IMAGE 2: My attempt at sporting some Irish sexy

IMAGE 3: Packing despair: do we pack the hurling cleats or the stepdancing heels? Every man’s worst nightmare.


Willkommen: My Holiday in Berlin

Time April 26th, 2012 in College Study Abroad | No Comments by

Hello everyone!

This week you’re gifted with another video! I spent the first week of my Easter holidays in Berlin with some friends. Enjoy the video and the pictures! This weekend, I’m headed to Kingussie, Scotland to stay with a host family before welcoming my actual parents to London. Talk soon!


Find more videos like this on Institute for Study Abroad – Butler University


This Post is About Heather Traveling to Edinburgh

Time February 7th, 2011 in College Study Abroad | 2 Comments by

Hey readers!

Once I was all settled in to Lancaster
, my American friends who were also studying abroad started thinking about places they wanted to go. First up on our list was Scotland! We just went to Edinburgh for the weekend (Friday day to Sunday night), and it’s possible that we’ll go to Glasgow on a future day trip.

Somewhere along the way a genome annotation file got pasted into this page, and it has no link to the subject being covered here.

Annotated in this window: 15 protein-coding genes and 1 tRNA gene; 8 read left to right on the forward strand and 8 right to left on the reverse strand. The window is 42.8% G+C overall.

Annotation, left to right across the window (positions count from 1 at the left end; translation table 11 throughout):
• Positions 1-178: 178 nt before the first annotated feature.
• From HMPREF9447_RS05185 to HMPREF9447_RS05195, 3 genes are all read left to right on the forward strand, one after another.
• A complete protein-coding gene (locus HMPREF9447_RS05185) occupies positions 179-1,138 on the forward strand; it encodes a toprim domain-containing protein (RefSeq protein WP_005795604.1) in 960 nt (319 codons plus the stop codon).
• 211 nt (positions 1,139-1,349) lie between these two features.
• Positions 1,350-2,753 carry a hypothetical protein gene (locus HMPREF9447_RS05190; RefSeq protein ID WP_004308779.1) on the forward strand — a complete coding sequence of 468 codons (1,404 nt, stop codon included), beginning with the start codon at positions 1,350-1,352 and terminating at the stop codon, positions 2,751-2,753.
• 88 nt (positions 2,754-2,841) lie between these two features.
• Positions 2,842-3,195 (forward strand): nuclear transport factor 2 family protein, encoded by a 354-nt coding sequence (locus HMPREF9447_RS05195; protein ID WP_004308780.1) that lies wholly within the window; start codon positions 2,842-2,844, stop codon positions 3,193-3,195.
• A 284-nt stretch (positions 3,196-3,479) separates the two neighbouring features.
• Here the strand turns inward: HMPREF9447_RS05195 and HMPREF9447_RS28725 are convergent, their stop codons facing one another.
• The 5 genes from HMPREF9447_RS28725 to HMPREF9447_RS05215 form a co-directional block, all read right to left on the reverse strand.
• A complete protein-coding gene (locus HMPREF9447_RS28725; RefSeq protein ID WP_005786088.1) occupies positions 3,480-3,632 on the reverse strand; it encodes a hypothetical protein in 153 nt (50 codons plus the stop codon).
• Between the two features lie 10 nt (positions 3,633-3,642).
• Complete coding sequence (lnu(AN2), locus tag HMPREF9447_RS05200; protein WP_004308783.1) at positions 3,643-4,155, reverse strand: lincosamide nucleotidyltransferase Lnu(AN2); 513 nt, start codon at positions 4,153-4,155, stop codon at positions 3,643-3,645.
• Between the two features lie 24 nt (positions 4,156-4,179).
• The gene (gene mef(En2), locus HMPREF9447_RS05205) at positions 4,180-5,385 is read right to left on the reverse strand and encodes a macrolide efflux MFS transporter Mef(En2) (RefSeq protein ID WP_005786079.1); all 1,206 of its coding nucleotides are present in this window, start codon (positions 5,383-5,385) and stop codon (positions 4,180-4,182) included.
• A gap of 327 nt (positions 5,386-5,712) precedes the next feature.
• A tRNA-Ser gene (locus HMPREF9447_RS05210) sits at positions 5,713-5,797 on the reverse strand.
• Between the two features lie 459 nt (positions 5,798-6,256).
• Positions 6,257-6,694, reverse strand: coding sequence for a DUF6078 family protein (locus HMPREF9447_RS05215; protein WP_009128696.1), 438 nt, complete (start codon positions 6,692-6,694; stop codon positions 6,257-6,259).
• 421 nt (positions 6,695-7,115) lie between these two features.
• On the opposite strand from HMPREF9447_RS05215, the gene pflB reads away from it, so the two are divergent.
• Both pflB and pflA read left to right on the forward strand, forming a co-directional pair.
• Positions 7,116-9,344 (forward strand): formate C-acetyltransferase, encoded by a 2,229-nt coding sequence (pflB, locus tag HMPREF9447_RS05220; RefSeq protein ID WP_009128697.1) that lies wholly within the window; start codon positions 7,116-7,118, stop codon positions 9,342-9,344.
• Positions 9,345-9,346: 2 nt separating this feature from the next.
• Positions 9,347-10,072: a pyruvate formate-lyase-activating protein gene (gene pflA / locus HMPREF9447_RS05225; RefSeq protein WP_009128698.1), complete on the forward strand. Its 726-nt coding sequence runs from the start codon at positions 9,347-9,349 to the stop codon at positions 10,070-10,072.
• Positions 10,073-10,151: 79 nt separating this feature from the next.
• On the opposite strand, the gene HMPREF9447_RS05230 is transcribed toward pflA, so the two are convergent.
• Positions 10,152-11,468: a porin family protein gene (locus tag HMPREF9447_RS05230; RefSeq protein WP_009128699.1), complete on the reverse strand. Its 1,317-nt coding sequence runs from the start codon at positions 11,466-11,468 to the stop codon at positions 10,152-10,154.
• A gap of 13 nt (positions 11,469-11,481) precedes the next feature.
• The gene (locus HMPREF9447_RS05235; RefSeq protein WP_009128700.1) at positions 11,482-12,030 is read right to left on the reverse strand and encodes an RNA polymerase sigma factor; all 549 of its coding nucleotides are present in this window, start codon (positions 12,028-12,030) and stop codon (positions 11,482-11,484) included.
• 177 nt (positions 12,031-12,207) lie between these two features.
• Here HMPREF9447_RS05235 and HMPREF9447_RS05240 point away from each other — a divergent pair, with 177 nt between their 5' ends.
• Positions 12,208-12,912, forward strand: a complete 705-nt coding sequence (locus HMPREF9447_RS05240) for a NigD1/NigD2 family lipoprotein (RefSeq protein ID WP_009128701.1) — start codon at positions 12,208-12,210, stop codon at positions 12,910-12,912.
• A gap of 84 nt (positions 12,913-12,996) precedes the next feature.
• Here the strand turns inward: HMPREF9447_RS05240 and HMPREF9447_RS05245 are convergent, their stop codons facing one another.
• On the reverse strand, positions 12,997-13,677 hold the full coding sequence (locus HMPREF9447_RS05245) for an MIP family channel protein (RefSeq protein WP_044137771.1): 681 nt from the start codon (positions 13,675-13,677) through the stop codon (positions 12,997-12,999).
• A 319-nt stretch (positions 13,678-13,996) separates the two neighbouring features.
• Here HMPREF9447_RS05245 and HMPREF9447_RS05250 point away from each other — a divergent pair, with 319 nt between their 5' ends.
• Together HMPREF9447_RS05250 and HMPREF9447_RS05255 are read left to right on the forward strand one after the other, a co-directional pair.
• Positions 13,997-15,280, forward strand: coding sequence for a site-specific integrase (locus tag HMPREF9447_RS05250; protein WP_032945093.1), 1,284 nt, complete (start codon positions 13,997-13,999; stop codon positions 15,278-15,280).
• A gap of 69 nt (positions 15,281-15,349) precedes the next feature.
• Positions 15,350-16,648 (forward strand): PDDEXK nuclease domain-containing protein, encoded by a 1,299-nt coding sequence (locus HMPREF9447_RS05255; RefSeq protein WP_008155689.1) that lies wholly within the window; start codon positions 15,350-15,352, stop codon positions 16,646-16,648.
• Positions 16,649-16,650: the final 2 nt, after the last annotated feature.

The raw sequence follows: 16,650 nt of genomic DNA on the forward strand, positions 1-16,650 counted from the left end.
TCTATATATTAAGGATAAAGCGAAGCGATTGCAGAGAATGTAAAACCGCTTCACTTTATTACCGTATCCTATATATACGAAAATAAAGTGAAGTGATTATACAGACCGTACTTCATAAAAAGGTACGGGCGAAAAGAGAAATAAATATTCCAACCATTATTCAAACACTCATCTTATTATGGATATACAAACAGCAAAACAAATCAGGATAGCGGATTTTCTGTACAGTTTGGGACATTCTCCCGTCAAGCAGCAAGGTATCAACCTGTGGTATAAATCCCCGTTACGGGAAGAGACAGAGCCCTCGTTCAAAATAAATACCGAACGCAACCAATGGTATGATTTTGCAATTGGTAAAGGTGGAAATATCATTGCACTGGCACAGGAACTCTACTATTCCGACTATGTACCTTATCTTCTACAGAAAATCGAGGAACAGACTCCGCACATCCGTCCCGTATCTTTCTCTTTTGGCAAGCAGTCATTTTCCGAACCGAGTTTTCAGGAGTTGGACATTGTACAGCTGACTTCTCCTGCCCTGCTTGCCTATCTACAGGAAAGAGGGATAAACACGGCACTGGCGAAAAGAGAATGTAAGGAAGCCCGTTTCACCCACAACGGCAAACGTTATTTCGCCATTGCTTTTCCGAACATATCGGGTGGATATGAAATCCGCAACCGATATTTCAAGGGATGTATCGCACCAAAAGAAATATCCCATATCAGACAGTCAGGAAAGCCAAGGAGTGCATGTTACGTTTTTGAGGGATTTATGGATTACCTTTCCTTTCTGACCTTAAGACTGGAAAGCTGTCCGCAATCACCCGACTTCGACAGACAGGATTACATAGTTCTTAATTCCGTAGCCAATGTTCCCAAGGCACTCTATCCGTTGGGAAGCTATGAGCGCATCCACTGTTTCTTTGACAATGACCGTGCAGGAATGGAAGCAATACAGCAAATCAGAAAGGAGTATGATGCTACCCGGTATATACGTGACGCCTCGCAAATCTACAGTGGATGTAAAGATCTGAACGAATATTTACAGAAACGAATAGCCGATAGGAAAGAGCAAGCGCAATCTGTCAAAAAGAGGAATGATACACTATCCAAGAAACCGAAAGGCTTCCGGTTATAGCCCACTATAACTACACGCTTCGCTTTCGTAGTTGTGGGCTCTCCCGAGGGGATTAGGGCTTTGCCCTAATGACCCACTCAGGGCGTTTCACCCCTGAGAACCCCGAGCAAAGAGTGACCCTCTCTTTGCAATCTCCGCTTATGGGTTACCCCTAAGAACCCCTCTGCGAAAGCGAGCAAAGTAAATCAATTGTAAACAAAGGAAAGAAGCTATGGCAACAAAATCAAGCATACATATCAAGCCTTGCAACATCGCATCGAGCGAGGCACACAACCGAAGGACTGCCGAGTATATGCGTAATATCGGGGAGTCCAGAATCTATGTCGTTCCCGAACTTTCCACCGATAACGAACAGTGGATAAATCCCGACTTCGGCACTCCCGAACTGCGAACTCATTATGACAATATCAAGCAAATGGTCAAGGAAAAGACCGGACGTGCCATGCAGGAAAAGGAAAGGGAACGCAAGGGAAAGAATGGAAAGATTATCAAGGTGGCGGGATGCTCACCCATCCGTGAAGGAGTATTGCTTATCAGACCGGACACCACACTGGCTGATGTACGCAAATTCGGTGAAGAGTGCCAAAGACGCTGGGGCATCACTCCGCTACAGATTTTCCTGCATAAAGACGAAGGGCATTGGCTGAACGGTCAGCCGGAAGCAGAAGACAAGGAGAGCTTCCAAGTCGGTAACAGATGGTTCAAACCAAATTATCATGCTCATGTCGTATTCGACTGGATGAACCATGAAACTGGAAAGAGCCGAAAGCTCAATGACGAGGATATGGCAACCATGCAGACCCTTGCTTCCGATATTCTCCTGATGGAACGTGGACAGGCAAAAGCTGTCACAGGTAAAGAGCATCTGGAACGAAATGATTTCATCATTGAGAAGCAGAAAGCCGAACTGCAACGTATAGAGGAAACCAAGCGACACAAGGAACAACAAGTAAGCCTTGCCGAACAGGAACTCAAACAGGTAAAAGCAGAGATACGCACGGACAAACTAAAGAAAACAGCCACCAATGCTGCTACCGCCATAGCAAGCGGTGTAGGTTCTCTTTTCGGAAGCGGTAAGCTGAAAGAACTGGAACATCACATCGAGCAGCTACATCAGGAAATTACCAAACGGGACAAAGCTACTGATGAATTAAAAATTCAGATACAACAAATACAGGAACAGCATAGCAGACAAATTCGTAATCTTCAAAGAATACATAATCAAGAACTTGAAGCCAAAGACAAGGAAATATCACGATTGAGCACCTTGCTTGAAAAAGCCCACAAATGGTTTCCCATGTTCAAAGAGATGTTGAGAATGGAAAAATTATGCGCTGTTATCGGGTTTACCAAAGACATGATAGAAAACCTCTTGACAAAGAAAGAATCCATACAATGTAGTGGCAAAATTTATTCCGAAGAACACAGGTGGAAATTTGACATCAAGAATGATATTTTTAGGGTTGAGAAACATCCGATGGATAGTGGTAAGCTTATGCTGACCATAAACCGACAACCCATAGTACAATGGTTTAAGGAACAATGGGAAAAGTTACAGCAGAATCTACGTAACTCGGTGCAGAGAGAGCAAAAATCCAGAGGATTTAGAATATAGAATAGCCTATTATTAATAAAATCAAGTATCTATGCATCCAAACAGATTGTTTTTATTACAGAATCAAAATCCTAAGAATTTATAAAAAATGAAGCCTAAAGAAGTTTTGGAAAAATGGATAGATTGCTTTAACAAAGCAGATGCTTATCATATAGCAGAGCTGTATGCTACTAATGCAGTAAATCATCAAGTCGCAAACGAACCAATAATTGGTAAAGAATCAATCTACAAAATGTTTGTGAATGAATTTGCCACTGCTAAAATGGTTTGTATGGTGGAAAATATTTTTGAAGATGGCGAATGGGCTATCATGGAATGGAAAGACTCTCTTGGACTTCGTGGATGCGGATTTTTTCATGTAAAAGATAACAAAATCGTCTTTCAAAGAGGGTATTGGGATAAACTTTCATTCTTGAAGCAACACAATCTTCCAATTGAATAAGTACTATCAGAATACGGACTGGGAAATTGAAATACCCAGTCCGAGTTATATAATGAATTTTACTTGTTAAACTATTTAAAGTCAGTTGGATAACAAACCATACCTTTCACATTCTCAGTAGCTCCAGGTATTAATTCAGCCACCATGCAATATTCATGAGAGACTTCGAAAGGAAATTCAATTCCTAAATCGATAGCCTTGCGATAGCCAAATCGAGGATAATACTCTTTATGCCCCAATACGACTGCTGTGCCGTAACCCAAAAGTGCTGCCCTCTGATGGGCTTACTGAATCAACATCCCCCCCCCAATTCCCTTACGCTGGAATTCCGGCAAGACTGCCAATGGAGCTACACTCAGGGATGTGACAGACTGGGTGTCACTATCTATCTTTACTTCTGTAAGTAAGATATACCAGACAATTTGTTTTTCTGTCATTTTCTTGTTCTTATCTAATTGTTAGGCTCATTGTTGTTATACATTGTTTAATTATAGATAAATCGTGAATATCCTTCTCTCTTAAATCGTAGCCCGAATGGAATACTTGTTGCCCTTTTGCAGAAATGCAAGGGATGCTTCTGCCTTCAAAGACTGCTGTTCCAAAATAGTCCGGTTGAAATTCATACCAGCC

One of the best things about Edinburgh (pronounced like Eddin-burrow, but you should slur that last syllable a bit so it’s not heard) is that it was so European! When I first came to London I was disappointed that it felt so much like New York City. The stores were all chains that we had in America, except for a few little boutiques. The traffic was the same, the crazy street performers, it all felt very familiar.

I hated that! I was here for some culture, dangit, and I did get that a little bit when I came to Lancaster. Going to Edinburgh though, it was so beautiful! Everything was so rich with detail, all of the buildings and the roads, and it was done on a massive scale. I felt like I could take a picture of anything and it would be something to share with my friends at home.

We took a tips-based walking tour around the city so we could hear all the back-stories to the big touristy attractions, and I totally recommend that to anyone going to a big city.

Last tip, bring extra cold-weather gear if you’re going in the middle of winter. I felt like I wouldn’t be warm ever again by the time we got on the train back to Lancaster.

Anyway, here are a few pictures!

The Edinburgh castle is behind us:
Castle behind J, K, and Me

Jo Rowling walked through Greyfriar Kirkyard looking for inspiration and names:
Tom Riddle's tombstone

New School Edinburgh:

The Scott Memorial:

Looking down into New Edinburgh:

Old royal living quarters in the castle: